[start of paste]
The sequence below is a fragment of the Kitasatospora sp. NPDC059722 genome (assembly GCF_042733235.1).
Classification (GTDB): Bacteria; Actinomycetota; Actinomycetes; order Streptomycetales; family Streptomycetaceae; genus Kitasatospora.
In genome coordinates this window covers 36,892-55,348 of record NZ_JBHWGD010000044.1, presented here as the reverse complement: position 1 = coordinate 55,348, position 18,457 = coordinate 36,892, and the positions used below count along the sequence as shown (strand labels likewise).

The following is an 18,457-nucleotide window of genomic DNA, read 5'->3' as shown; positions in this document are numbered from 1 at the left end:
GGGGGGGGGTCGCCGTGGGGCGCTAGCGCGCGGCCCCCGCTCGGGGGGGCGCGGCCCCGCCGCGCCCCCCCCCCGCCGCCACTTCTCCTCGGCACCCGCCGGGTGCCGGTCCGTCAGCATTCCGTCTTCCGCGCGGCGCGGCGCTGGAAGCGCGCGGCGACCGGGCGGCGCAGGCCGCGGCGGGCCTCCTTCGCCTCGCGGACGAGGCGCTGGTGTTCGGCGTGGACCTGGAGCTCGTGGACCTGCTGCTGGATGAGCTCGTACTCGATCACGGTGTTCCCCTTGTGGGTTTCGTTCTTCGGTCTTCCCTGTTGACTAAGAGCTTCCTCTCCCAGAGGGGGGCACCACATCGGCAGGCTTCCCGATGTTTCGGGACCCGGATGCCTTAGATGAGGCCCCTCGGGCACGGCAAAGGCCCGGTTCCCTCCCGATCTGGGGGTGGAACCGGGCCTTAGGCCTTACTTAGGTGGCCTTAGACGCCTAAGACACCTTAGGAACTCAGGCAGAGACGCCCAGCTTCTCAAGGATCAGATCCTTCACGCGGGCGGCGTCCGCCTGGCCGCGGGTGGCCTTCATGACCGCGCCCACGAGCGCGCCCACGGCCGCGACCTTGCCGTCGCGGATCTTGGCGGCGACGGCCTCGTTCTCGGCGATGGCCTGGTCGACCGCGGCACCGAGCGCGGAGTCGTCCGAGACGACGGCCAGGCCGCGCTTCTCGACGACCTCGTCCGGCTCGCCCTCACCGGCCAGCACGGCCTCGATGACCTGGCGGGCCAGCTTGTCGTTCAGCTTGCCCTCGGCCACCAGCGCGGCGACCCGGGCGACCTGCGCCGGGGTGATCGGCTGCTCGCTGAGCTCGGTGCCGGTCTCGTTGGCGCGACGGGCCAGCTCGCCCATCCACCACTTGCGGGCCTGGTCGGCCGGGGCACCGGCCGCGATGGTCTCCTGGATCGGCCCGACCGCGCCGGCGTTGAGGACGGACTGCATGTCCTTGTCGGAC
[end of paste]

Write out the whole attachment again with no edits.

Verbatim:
The sequence below is a fragment of the Kitasatospora sp. NPDC059722 genome (assembly GCF_042733235.1).
Classification (GTDB): Bacteria; Actinomycetota; Actinomycetes; order Streptomycetales; family Streptomycetaceae; genus Kitasatospora.
In genome coordinates this window covers 36,892-55,348 of record NZ_JBHWGD010000044.1, presented here as the reverse complement: position 1 = coordinate 55,348, position 18,457 = coordinate 36,892, and the positions used below count along the sequence as shown (strand labels likewise).

The following is an 18,457-nucleotide window of genomic DNA, read 5'->3' as shown; positions in this document are numbered from 1 at the left end:
GGGGGGGGGTCGCCGTGGGGCGCTAGCGCGCGGCCCCCGCTCGGGGGGGCGCGGCCCCGCCGCGCCCCCCCCCCGCCGCCACTTCTCCTCGGCACCCGCCGGGTGCCGGTCCGTCAGCATTCCGTCTTCCGCGCGGCGCGGCGCTGGAAGCGCGCGGCGACCGGGCGGCGCAGGCCGCGGCGGGCCTCCTTCGCCTCGCGGACGAGGCGCTGGTGTTCGGCGTGGACCTGGAGCTCGTGGACCTGCTGCTGGATGAGCTCGTACTCGATCACGGTGTTCCCCTTGTGGGTTTCGTTCTTCGGTCTTCCCTGTTGACTAAGAGCTTCCTCTCCCAGAGGGGGGCACCACATCGGCAGGCTTCCCGATGTTTCGGGACCCGGATGCCTTAGATGAGGCCCCTCGGGCACGGCAAAGGCCCGGTTCCCTCCCGATCTGGGGGTGGAACCGGGCCTTAGGCCTTACTTAGGTGGCCTTAGACGCCTAAGACACCTTAGGAACTCAGGCAGAGACGCCCAGCTTCTCAAGGATCAGATCCTTCACGCGGGCGGCGTCCGCCTGGCCGCGGGTGGCCTTCATGACCGCGCCCACGAGCGCGCCCACGGCCGCGACCTTGCCGTCGCGGATCTTGGCGGCGACGGCCTCGTTCTCGGCGATGGCCTGGTCGACCGCGGCACCGAGCGCGGAGTCGTCCGAGACGACGGCCAGGCCGCGCTTCTCGACGACCTCGTCCGGCTCGCCCTCACCGGCCAGCACGGCCTCGATGACCTGGCGGGCCAGCTTGTCGTTCAGCTTGCCCTCGGCCACCAGCGCGGCGACCCGGGCGACCTGCGCCGGGGTGATCGGCTGCTCGCTGAGCTCGGTGCCGGTCTCGTTGGCGCGACGGGCCAGCTCGCCCATCCACCACTTGCGGGCCTGGTCGGCCGGGGCACCGGCCGCGATGGTCTCCTGGATCGGCCCGACCGCGCCGGCGTTGAGGACGGACTGCATGTCCTTGTCGGAC